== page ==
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Old 16-01-2007, 20:50   #31
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I have five bilge compartments. The forward are small and have a 500GPM in each. The mainengine room has a hughe bilge volume and all the through hulls are located there. So I have an 1100GPM as the main pump and a 3500GPM as a backup. The 3500 can also be used as a deckwash pump as it has a Y valve connecting it to either a through hull or bilge. I have a controll panel that shows each bilge compartment and has two LED's and a three position switch for each compartment. The switch controls the pump for that bilge from Auto/Off/Manual. A green LED iluminates when the pump is active and there is a Red LED that activates for a highwater alarm. I have no audible alarm on the high water. I sometimes think I should as I have caught a high water once. My float swtich failed and the pump didn't come on. When I noticed it, the water level had already gone over the starter motor. That would be approaching 100cubic ft of water by that stage in that bilge area. Took awhile for the 1100 to move it all.
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Old 17-01-2007, 01:25   #32
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Something I haven't noticed mentioned yet is an hour meter for an automatic pump. A minor leak from something like a cracked hose that has a small enough flow that the batteries aren't drained when you come back to the boat could go on without you noticing until complete failure which sinks the boat when the batteries die. With the hour meter each time you go to the boat you can see if the pump has been running more than normal, and then become aware of the problem before it is catastrophic. I believe that tidbit came from Pascoe.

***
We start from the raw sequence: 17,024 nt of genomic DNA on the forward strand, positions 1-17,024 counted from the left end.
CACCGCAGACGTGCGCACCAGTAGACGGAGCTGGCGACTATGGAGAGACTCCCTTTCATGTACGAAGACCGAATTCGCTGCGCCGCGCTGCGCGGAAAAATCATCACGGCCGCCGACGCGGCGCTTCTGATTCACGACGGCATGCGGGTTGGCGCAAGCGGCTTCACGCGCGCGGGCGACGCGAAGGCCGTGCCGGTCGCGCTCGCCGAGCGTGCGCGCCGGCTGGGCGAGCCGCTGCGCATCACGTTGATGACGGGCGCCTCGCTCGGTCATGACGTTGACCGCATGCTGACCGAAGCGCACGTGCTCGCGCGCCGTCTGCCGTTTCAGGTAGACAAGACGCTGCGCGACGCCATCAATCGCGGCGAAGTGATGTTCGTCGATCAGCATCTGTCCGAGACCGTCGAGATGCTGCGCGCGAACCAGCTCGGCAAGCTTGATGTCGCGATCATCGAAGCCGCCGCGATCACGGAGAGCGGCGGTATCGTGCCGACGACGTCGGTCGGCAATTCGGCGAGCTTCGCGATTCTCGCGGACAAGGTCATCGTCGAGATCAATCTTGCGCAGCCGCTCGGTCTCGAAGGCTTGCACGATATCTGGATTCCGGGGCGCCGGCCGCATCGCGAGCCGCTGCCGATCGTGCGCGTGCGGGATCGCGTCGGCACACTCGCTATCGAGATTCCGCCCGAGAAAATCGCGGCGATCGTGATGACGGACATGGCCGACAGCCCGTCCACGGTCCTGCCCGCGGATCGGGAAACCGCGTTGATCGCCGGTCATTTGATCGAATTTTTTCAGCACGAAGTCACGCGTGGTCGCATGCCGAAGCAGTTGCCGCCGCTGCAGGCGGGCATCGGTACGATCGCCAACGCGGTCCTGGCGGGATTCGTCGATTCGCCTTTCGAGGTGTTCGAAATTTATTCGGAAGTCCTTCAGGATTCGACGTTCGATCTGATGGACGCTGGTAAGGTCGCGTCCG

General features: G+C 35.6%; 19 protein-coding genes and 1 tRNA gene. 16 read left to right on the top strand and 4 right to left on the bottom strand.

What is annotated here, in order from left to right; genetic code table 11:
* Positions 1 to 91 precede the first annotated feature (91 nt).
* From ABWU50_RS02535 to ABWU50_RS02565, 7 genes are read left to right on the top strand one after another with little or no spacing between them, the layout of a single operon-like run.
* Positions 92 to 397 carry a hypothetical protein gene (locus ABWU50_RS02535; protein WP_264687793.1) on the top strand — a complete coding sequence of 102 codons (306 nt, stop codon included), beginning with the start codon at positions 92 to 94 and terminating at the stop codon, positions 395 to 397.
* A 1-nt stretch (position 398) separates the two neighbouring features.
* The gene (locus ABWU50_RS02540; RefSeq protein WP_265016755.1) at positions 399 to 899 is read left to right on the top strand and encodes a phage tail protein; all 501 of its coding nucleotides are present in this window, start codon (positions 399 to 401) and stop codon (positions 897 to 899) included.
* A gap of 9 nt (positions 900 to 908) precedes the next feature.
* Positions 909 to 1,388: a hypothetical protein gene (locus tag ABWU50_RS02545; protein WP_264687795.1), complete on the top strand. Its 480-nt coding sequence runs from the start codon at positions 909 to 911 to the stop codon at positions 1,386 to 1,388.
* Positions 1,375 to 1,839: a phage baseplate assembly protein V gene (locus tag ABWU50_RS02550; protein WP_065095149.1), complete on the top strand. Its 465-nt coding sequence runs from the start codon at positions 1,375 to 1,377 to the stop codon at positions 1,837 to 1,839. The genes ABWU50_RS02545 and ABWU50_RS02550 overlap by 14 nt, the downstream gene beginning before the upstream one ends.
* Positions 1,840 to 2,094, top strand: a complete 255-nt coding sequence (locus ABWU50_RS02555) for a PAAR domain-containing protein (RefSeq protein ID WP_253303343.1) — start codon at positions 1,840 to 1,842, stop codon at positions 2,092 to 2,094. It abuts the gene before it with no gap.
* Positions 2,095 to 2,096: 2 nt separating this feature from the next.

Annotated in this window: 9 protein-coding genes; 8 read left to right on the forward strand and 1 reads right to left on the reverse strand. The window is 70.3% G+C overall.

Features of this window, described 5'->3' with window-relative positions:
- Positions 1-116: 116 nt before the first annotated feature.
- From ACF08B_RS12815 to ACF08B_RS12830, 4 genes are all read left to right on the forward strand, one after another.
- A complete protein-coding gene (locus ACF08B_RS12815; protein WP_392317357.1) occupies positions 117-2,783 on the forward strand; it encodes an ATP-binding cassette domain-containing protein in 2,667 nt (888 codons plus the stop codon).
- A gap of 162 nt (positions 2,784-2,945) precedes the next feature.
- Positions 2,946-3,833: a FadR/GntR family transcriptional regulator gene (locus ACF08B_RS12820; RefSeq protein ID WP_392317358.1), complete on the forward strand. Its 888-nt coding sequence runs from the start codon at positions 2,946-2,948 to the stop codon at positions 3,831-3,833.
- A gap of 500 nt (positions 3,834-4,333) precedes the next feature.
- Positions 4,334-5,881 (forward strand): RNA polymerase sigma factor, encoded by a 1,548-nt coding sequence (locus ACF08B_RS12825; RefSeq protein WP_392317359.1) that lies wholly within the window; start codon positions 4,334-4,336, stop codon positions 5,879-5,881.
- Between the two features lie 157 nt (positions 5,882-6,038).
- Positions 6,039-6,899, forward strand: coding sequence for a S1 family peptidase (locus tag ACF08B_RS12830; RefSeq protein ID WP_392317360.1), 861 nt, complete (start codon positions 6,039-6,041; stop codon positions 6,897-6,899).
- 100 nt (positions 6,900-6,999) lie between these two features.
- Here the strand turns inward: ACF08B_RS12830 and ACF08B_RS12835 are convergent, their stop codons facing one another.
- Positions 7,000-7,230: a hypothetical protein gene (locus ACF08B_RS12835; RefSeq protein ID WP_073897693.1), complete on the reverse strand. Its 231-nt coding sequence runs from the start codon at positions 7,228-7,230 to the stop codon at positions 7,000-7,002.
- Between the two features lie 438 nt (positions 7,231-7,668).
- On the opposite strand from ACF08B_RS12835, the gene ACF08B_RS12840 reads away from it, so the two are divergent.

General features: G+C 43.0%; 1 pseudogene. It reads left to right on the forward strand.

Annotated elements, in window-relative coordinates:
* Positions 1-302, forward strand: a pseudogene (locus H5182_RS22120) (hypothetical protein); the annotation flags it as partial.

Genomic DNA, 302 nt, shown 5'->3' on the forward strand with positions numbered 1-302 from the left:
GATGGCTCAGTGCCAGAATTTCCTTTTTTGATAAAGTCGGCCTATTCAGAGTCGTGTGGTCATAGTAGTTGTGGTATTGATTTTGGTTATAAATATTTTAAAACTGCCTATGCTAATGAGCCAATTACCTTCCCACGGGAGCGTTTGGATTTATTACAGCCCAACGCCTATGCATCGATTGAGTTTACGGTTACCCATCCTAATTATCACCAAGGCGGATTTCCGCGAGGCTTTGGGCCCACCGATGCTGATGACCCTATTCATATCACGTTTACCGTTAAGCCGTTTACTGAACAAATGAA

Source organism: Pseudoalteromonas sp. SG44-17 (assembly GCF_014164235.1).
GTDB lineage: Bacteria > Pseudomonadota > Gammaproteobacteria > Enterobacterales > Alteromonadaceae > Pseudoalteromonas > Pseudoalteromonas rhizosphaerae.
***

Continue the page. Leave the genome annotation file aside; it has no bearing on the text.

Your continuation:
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Old 17-01-2007, 03:18   #33
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OK, an honest answer, please - How many people have so much stuff stuffed into there bilge that it would clog there pump quickly?

Remedy?
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Old 17-01-2007, 09:06   #34
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Originally Posted by Lynx
OK, an honest answer, please - How many people have so much stuff stuffed into their bilge that it would clog their pump quickly?

Remedy?
I was helping a friend on his Morgan OI 41 by rebuilding his manual diaphragm pump. On the third time I had it apart after testing it each time and having it fail with a cut tyrap lodged in the valve I started cleaning out his bilge. There was a another 10-20 cut off tyraps, pieces of wood small enough to enter the intake and a lot of other junk. He also had no strum box. So I guess the remedy in his case was find a friend dumb enough to clean his bilge for him.


Some weeks later he caught me putting water in my bilge as I do every few months to test the pumps and asked me why I was doing that. I was a little surprised by his question after his pump failure experience.

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Old 17-01-2007, 11:36   #35
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Remedy?